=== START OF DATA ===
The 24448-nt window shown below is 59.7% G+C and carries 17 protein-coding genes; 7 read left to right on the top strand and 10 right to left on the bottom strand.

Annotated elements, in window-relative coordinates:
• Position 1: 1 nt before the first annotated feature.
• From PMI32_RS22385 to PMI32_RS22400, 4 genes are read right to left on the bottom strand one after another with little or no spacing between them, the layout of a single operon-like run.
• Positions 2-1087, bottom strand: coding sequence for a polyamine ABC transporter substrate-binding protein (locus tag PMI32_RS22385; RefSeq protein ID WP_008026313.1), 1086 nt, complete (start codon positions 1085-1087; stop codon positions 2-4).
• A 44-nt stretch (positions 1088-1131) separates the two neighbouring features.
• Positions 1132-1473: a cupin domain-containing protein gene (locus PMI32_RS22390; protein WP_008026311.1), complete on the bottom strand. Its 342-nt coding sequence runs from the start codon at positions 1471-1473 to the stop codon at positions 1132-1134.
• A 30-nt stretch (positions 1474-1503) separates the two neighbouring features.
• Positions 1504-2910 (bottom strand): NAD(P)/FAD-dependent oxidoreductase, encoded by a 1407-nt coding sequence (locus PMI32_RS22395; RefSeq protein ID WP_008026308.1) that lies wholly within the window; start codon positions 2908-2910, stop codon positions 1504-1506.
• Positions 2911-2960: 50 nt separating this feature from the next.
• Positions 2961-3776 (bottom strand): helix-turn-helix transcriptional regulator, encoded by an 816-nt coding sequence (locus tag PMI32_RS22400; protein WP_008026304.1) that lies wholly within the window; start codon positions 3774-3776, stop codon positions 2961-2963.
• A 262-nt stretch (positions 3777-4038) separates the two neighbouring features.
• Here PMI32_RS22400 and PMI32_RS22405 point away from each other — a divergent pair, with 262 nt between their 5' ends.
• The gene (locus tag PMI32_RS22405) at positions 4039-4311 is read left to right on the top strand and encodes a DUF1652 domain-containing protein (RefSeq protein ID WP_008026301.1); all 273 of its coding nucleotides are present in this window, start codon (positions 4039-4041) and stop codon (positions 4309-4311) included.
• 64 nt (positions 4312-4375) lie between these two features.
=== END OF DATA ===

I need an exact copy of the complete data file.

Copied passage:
The 24448-nt window shown below is 59.7% G+C and carries 17 protein-coding genes; 7 read left to right on the top strand and 10 right to left on the bottom strand.

Annotated elements, in window-relative coordinates:
• Position 1: 1 nt before the first annotated feature.
• From PMI32_RS22385 to PMI32_RS22400, 4 genes are read right to left on the bottom strand one after another with little or no spacing between them, the layout of a single operon-like run.
• Positions 2-1087, bottom strand: coding sequence for a polyamine ABC transporter substrate-binding protein (locus tag PMI32_RS22385; RefSeq protein ID WP_008026313.1), 1086 nt, complete (start codon positions 1085-1087; stop codon positions 2-4).
• A 44-nt stretch (positions 1088-1131) separates the two neighbouring features.
• Positions 1132-1473: a cupin domain-containing protein gene (locus PMI32_RS22390; protein WP_008026311.1), complete on the bottom strand. Its 342-nt coding sequence runs from the start codon at positions 1471-1473 to the stop codon at positions 1132-1134.
• A 30-nt stretch (positions 1474-1503) separates the two neighbouring features.
• Positions 1504-2910 (bottom strand): NAD(P)/FAD-dependent oxidoreductase, encoded by a 1407-nt coding sequence (locus PMI32_RS22395; RefSeq protein ID WP_008026308.1) that lies wholly within the window; start codon positions 2908-2910, stop codon positions 1504-1506.
• Positions 2911-2960: 50 nt separating this feature from the next.
• Positions 2961-3776 (bottom strand): helix-turn-helix transcriptional regulator, encoded by an 816-nt coding sequence (locus tag PMI32_RS22400; protein WP_008026304.1) that lies wholly within the window; start codon positions 3774-3776, stop codon positions 2961-2963.
• A 262-nt stretch (positions 3777-4038) separates the two neighbouring features.
• Here PMI32_RS22400 and PMI32_RS22405 point away from each other — a divergent pair, with 262 nt between their 5' ends.
• The gene (locus tag PMI32_RS22405) at positions 4039-4311 is read left to right on the top strand and encodes a DUF1652 domain-containing protein (RefSeq protein ID WP_008026301.1); all 273 of its coding nucleotides are present in this window, start codon (positions 4039-4041) and stop codon (positions 4309-4311) included.
• 64 nt (positions 4312-4375) lie between these two features.